Eddie Wells Named Best Ranger in NPS Southeast Region
Eddie Wells, Mammoth Cave NP ranger, has been recognized as a 2006 Harry Yount Award winner, naming him the best ranger in the Southeast Region of the National Park Service.
"Being a ranger in the National Park Service requires an individual to have effective leadership skills, adaptability to change, and a strong work ethic," said Superintendent Patrick Reed. "Eddie exemplifies every aspect of an outstanding ranger." Wells’ citation lists accomplishments, knowledge, and skills that are imbedded in his typical workday.
"…He has the uncommon ability to effectively communicate with a wide range of people and put them at ease, even during situations that have the potential to become confrontational. Eddie uses this ability on a daily basis to educate and inform park visitors and employees on issues ranging from emergency medical care procedures, park regulations and law, and even the history associated with Mammoth Cave during the War of 1812."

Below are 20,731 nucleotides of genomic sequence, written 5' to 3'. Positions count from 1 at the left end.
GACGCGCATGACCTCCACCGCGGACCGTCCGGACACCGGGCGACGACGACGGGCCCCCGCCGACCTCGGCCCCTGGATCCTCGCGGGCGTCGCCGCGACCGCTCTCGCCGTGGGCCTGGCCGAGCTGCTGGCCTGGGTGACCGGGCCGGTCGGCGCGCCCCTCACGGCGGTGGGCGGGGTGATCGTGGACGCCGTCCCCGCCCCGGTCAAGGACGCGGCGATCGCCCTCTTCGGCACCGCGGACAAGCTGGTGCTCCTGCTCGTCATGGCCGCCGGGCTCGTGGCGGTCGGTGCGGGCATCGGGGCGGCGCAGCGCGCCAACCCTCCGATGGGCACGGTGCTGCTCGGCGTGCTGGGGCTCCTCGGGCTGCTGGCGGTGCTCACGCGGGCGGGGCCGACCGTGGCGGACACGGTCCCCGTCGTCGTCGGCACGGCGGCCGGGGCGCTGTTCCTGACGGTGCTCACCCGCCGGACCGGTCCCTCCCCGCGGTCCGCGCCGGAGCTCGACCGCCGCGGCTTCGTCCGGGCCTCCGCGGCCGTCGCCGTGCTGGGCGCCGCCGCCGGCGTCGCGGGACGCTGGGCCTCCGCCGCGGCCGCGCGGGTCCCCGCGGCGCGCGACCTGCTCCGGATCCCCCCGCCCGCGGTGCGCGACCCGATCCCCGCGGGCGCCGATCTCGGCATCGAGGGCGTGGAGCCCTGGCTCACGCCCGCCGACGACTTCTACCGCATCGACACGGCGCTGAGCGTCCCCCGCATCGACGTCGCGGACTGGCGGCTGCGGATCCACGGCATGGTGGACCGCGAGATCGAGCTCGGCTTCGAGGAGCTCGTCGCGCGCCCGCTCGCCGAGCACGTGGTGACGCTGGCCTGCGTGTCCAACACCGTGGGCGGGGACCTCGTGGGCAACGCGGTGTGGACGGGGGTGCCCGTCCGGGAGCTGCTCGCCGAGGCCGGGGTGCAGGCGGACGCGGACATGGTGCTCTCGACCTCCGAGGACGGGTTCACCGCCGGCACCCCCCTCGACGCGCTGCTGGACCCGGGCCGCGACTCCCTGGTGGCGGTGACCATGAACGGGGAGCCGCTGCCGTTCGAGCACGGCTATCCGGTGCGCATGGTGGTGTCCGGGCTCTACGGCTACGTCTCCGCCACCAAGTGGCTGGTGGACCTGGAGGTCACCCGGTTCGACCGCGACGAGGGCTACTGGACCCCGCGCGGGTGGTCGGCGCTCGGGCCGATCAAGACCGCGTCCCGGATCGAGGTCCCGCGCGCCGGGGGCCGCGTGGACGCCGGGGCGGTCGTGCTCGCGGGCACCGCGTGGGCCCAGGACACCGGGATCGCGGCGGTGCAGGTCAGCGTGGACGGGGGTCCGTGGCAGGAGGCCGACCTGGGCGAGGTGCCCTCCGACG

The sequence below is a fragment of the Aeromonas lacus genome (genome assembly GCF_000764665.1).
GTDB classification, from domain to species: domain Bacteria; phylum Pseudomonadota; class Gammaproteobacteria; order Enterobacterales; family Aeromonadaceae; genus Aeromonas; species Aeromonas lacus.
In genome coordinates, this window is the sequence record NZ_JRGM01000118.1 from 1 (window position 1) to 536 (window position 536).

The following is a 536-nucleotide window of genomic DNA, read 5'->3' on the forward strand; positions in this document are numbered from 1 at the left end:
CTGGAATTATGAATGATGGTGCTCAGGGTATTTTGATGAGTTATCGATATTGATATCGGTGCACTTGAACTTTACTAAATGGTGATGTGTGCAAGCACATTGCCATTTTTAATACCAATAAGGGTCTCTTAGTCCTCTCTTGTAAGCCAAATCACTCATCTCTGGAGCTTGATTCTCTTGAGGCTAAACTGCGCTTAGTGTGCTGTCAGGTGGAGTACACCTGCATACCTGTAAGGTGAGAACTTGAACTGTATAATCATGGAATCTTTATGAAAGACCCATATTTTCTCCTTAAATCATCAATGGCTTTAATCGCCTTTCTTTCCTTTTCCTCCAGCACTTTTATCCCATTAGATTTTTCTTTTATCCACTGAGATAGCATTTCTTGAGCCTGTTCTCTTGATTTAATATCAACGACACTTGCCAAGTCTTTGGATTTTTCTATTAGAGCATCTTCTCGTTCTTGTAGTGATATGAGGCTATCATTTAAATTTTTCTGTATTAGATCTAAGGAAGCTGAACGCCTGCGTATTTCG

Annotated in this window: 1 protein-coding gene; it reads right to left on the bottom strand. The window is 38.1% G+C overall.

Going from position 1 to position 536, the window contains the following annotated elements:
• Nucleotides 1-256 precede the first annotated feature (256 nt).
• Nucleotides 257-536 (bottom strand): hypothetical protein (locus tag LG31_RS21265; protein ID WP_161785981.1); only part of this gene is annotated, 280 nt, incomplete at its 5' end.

"From felony law enforcement investigations, to emergency medical incidents, to instructing the visitor about the special purpose the National Park system serves, Eddie Wells has proven time and time again that he embraces the ranger ideal," added Reed. "Eddie conducts himself and approaches his job in the true tradition of a National Park ranger."
Named after Harry Yount, the first Park Ranger, the award is the hallmark of recognition as a NPS Ranger. The peer-nominated award not only seeks to recognize and honor outstanding rangers, but to encourage high standards of performance; foster an especially responsive attitude toward public service; enhance the public’s appreciation of the Park Ranger profession; and further the art and science of ‘rangering.’
Wells was one of seven regional award recipients. The Southeast Region of the NPS is made up of 60 parks located in nine states, Puerto Rico and the